Capetonians are in for quite a treat as ‘The Sound of Music’, universally regarded as the world’s most loved musical, will be showing at the Artscape Opera House for the next month or so.
This lavish show – the highly acclaimed London Palladium production – is presented in South Africa by Pieter Toerien, David Ian and The Really Useful Group, and tells the story of the Von Trapp family’s flight across the mountains from Austria. The unforgettable score by the legendary Rogers and Hammerstein (‘Oklahoma!’, ‘Carousel’, ‘South Pacific’, ‘The King and I’) features some of the most memorable songs ever performed on the musical stage, including ‘My Favourite Things’, ‘Edelweiss’, ‘Do-Re-Mi’, ‘Climb Ev’ry Mountain’ and of course the title song, ‘The Sound of Music’.
Heading the South African cast is Bethany Dixon in the role of Maria and Andre Schwartz as Captain von Trapp, complimented by the likes of James Borthwick, Malcolm Terrey and Rika Sennett in the supporting roles.
‘The Sound of Music’ originally premiered on Broadway in 1959 to record-breaking advance ticket sales, where it won eight Tony Awards – including Best Musical. The 1965 Hollywood film, which starred Julie Andrews and Christopher Plummer, won five Oscars, including Best Picture. Even today, ‘The Sound of Music’ remains the most successful movie musical in history.
PETER TROMP chatted to DIXON on the occasion of the biggest moment in her career.
Tell us a little about yourself. Where are you from, when did you first discover your love of performance, and how did you go about carving out a career in the entertainment industry?
I’m 26 years old and I live in Hout Bay. I grew up in Table View and went to Table View Primary School and Table View High School. Theatre and performing in general have always been a huge part of my life. The love for it practically runs in my blood. My mom and dad are incredibly musical. The love and passion for anything musical was passed down to me and my two brothers. My mom has done a lot of theatrical work, which inspired me as a child – those memories still inspire me to this day. So I’ve always had an attraction to the stage. My first professional production was ‘High School Musical’. I was in the ensemble and I understudied a lead. It wasn’t my first stage experience, but it definitely was a step in the right direction for me career wise. I always knew I loved theatre, but I didn’t realize I could actually make a career out of it.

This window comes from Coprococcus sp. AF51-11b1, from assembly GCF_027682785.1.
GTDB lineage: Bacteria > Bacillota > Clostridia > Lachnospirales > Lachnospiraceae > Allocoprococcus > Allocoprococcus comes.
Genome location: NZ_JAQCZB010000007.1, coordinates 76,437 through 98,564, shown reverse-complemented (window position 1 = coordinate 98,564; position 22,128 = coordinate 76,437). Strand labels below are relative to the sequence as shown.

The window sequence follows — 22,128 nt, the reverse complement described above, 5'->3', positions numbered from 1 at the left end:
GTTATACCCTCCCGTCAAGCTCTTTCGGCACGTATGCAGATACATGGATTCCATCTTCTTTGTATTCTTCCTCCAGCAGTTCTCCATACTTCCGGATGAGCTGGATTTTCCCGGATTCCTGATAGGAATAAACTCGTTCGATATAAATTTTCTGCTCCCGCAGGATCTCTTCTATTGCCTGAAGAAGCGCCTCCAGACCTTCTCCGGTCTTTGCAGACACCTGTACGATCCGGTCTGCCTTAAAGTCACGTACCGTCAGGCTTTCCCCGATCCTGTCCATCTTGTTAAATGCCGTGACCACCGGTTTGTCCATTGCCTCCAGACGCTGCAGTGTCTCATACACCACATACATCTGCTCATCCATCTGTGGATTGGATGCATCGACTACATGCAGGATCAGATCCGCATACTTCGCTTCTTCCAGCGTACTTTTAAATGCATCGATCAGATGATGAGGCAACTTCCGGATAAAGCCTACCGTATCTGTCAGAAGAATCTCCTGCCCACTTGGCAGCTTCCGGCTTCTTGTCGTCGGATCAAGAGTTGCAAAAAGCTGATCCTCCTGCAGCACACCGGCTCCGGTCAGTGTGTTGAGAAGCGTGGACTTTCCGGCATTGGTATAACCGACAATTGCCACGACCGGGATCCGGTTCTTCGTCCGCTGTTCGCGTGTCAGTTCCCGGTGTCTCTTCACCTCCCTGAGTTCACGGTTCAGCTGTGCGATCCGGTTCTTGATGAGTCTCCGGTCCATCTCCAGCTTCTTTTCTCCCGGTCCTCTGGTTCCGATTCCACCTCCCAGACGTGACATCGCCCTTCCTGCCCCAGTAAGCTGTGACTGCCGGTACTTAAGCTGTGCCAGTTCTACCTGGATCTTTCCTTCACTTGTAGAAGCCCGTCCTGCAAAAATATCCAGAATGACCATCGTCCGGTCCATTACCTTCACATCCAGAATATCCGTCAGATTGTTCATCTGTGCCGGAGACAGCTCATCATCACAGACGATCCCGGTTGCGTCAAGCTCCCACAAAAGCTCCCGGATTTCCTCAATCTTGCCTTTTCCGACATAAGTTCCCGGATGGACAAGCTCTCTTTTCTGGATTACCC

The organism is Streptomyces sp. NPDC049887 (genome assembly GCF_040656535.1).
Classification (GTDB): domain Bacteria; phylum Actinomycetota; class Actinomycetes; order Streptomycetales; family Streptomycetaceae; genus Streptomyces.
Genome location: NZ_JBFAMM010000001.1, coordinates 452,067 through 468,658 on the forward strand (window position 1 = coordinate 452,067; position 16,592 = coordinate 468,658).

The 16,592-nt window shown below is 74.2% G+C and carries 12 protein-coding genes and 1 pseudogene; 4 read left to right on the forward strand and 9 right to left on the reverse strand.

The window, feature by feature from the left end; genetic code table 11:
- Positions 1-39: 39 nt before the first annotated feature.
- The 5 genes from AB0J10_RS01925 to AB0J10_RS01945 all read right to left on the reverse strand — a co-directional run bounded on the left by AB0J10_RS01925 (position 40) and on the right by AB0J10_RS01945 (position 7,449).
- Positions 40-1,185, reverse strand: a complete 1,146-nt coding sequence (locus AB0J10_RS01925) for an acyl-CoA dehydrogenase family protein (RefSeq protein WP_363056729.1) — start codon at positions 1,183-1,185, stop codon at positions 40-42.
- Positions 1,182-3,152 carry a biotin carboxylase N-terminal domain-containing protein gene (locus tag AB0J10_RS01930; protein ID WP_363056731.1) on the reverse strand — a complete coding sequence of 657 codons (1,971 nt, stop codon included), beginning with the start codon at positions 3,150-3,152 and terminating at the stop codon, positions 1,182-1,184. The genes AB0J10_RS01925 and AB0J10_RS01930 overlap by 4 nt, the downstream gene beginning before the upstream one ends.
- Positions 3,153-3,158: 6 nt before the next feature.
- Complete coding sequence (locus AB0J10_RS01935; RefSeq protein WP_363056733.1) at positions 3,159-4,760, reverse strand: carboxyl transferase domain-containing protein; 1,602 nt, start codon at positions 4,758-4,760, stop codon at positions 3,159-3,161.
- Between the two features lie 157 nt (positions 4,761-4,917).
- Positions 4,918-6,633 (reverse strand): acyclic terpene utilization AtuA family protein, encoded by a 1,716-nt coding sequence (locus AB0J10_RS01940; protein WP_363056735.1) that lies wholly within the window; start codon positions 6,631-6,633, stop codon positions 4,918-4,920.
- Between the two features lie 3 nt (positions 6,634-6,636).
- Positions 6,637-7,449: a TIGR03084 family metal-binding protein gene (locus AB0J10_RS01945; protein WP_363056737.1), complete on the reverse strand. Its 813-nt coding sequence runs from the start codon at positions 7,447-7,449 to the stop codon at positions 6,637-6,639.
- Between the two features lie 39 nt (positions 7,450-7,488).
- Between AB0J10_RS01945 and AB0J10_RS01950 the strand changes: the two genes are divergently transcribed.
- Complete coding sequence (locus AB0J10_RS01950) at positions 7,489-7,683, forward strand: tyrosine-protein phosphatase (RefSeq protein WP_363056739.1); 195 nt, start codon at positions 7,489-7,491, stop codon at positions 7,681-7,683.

What are some of your personal highlights so far?
‘Sunset Boulevard’, which we did in 2013, stands out for me as a highlight. We had such a fantastic cast and wonderful creative team. It was also a moment in which I realised I was where I was meant to be. I did a lot of questioning myself before. There were moments during ‘Sunset’ where I knew I was destined for this.
Where were you when you first heard you were cast as the lead in ‘The Sound Of Music’, and how did you react?
I was in a furniture store with my husband looking at a new table. I opened the email and then collapsed on the bed in the shop and burst into tears…so, not dramatic at all. I then called my mom and we both cried. I got off the phone and my husband presented me with the proof of payment for the table which he’d secretly bought me while I was on the phone to congratulate me. So we have a ‘Sound Of Music’ table in our house. It reminds me of a very special moment.
What can Capetonians look forward to with the production?
This isn’t the usual run of the mill production of ‘The Sound Of Music’. This is a new and improved, slick version with all the songs everyone loves and knows so well. Visually, it’s spectacular and it’s an all round euphoric experience, delivering to the audience exactly what they’ve come to watch, and more.
Tell us a about your character Maria and how you have gone about realising her.
It’s been a very natural process for me. I did quite a lot of research into the real Maria von Trapp before we started, which has helped me a lot. But I think my growth in my characterization has come from working with Frank Thompson, our sensational director and Johnny Bowles, our choreographer, as well as the musical director Louis Zurnamer and the rest of the fantastic creative team. The whole effort has helped me discover my very own Maria, and not just find in myself a little carbon copy of Julie Andrews.
For those more accustomed to the film version, how would you say the stage version differs to the beloved motion picture classic?
It differs visually in some ways, but I think what makes the stage version of this piece such a winner is that the audience feel as though they are in that living room when Maria meets the marching children; they can feel the intensity of those final scenes in the concert and the graveyard. On the other hand it maintains the sincerity and magic of the movie, while bringing that treasured and beloved film to life.
How familiar were you with ‘The Sound of Music’ before you were cast? Were you a fan at all?
I was such a fan and very familiar with it. I was in a production of ‘The Sound Of Music’ when I was 14. I played Louisa and my mom played Maria. So the piece is etched into my memory, pretty much.
* ‘The Sound Of Music’ will be showing at the Artscape Opera House until March 29.
Performances run Tuesdays to Fridays at 8pm, Saturdays at 3pm and 8pm and Sundays at 2pm and 6pm. Tickets cost from R125 to R425 via Computicket.